Friday, February 25, 2011


Why I was born three parts woman
and one part swan -- I will never know.

Without arms to carry, sweep or tend
a man like those village brides
wearing lace caps and wide skirts,

my wings are useless to a home
except when I shed. Then feathers
are gathered and stuffed
into pillows or quilts.

Yet, when evening throws her shadow
across the lawn, I fly.

Sleek and sensitive, my wings
skim moonlight off the wind
and fan the air
with something sensuous,

the scent of dew
penetrating white gardenias,

the burst of grapes
ripening on a hill's upper thigh,

and the need of a woman
to be touched by her husband.

This poem is based on the mythical character of the
"Swan Maiden", found in several German and Russian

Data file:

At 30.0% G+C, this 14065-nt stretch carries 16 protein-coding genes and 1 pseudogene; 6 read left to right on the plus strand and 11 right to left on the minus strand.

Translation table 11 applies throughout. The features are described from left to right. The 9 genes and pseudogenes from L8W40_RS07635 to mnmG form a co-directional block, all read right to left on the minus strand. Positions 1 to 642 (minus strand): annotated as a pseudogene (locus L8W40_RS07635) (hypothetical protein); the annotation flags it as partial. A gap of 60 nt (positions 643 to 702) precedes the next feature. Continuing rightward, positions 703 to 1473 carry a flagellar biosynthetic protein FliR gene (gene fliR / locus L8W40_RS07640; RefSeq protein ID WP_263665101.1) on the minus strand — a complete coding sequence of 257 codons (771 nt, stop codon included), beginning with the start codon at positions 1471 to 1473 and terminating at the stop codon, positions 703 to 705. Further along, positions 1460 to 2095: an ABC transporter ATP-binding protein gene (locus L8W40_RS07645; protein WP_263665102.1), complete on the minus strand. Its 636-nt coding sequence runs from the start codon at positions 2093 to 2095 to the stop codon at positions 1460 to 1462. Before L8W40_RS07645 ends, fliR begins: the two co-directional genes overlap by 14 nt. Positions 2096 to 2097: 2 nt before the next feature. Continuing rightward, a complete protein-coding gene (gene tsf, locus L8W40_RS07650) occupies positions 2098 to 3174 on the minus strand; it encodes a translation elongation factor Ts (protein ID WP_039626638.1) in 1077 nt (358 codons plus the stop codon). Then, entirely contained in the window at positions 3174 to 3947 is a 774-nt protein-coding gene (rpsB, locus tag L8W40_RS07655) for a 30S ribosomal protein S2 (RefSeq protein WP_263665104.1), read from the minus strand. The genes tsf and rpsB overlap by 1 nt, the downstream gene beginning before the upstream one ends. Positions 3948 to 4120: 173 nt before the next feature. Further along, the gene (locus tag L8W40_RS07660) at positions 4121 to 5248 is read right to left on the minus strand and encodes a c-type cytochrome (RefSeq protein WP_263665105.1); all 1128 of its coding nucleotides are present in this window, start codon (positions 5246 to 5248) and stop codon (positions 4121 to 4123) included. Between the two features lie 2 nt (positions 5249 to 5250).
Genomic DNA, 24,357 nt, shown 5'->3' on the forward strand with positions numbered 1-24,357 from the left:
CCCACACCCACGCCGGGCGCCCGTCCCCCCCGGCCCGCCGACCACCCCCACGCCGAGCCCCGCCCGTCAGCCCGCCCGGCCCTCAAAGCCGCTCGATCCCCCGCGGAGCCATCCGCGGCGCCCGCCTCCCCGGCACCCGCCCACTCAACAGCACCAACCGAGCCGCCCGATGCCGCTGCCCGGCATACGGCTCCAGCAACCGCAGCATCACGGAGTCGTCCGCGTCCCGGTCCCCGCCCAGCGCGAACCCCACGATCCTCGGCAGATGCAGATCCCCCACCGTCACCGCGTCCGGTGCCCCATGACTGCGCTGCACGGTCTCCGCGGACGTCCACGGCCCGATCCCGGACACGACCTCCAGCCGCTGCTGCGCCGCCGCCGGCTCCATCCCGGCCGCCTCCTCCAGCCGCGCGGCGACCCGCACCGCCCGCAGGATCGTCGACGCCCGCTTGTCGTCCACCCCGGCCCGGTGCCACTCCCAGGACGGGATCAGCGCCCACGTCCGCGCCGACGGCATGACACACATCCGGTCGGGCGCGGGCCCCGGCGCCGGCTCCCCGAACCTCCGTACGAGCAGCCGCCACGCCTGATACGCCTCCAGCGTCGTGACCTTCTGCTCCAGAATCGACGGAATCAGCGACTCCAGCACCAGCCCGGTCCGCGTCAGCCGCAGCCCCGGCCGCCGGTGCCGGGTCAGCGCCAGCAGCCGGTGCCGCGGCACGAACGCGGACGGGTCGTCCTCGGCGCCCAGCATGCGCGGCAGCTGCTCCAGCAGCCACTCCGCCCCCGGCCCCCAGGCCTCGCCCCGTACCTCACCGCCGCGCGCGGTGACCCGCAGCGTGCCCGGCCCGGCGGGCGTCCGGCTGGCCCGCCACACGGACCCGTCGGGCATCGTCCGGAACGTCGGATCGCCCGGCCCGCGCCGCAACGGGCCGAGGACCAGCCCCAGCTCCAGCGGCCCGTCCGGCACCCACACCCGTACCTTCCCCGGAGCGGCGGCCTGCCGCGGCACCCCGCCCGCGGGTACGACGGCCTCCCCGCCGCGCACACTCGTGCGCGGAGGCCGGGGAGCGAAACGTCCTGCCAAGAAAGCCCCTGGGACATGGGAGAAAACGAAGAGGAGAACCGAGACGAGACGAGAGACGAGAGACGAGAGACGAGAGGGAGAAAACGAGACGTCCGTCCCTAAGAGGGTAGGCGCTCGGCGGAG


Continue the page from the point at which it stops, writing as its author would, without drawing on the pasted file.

folk tales as well as Greek mythology. Traditionally,
the character transforms herself into a swan to either
avoid a suitor or to attain one, to escape an arranged
marriage or to promote a femme fatale persona that
entices prince or peasant. However, this poem is a
mutated version of the motif. It's about an
individual finding purpose when limited by the
strangeness of her birth and circumstances. Almost
human but lacking arms, she seems out of place in both
the world of woman and the world of birds. Though she
has inherited the desires and inclinations of a
female, she will not marry or assume the natural
duties of mother and wife. Therefore, she is almost
reduced to the functionality of season and household,
as her feathers will be used for the stuffing of
pillow and quilts. Yet, when evening approaches, she
is compelled to fly, to break free of her limitations.
Here, she finds her niche, her ability to stir the
darkness with something erotic, feelings of need and
want, passion and desire. Perhaps, she may never be a
bride but she awakens the sensual inspiration within a
woman. Like a muse, she is a catalyst that arouses
the female's sensual impulses. And that in ,itself,
becomes a talent, a rare and coveted skill.

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